On my way home from visiting my daughter Liv who lives in Brooklyn, I stopped at several locations along the Connecticut coast where Snowy Owls have recently been sighted. Although no owls materialized, it was super interesting to learn about the diverse range of habitats hosting Snowies during this fantastic Snowy Owl irruption of 2017-2018. Liv and I spent Saturday morning exploring Jamaica Bay wildlife refuge and other habitats along the Brooklyn coastline where Snowies are also spending the winter. Photos to come when I have time to sort through but in the meantime, this funny little squirrel followed me about the Connecticut Audubon Refuge, coming quite close and seemingly wanting to play hide and seek. I played along for a bit and wished I had a peanut in my pocket 🙂
Tag Archives: Sciurus carolinensis
The diet of the gray squirrel is comprised principally of seeds and nuts, with acorns, beechnuts, butternuts, and hickory the mainstay during the winter months. In autumn, gray squirrels clip nuts from the tree canopy and bury them in the ground, relying on their sense of smell to retrieve during the winter–even digging through several feet of snow. I often observe them stashing the bird seed in the crevices of our old pear trees and find whole chestnuts buried in our garden. During periods of severe winter weather, gray squirrels may stay in their dens or nest for several days, eventually visiting their stores of nuts, as well as bird feeders, during the warmest hours of the day.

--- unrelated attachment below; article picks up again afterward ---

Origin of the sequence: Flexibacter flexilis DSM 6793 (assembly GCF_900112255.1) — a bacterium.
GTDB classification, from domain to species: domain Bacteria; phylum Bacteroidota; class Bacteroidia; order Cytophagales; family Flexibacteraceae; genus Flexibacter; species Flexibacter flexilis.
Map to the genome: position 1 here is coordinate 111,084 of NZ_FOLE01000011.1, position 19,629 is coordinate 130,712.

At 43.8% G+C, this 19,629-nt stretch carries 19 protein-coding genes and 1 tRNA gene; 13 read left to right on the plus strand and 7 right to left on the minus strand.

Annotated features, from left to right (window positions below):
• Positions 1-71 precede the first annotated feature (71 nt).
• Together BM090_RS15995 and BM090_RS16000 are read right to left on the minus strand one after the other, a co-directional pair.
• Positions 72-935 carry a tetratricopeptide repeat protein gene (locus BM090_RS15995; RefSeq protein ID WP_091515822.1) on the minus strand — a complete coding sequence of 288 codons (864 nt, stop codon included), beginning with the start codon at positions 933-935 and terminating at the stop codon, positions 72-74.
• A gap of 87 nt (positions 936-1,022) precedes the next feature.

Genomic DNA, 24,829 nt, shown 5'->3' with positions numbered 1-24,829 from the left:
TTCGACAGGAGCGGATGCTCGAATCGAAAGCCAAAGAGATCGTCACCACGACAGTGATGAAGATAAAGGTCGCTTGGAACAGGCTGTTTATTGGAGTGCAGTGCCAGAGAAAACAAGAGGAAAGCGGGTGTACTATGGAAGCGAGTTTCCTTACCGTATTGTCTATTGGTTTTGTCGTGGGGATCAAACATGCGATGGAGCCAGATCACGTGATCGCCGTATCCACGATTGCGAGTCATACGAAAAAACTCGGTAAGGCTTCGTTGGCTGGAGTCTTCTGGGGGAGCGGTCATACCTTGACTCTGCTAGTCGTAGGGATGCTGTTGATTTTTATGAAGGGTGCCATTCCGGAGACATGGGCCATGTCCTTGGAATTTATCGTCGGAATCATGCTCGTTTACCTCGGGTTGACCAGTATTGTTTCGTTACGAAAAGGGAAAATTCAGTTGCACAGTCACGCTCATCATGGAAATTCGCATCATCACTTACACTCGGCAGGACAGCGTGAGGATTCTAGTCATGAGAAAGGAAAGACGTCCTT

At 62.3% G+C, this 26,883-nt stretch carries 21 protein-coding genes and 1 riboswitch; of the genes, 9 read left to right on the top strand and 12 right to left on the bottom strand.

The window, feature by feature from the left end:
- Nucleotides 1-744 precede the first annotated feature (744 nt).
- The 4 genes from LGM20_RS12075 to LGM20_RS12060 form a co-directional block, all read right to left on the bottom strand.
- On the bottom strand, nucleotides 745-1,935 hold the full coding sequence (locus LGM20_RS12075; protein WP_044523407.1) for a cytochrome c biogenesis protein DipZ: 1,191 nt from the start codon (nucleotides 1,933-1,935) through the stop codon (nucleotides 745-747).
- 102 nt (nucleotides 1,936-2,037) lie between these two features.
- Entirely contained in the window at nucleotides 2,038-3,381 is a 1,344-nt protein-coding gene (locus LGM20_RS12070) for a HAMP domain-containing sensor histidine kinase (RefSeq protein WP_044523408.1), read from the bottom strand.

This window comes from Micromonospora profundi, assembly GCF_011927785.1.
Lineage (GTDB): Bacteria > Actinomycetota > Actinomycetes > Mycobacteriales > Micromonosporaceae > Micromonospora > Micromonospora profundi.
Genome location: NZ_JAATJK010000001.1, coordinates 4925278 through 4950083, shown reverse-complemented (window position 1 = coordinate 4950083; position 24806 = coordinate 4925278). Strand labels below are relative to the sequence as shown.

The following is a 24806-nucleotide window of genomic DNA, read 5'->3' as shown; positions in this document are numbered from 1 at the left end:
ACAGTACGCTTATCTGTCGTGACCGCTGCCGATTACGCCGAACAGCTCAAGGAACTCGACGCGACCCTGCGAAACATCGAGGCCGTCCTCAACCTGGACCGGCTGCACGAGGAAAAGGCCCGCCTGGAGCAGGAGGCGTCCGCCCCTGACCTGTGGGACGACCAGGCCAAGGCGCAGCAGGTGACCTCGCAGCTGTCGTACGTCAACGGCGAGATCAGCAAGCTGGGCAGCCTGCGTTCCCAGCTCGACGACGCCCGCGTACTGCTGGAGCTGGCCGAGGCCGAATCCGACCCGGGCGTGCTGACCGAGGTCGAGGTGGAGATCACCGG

Just kidding although, try telling that to the squirrel. We are convinced that this little baby squirrel is convinced that I am its mom. When out in the garden it comes running to greet me, which was startling, initially. I wasn’t entirely sure it wasn’t going to bite me. The squirrel and its sibling cry loudly and plaintively, to no avail, from our neighboring tree. I think their squirrel mom has perished.
The photo is not cropped. I was holding the camera less than a foot from the squirrel.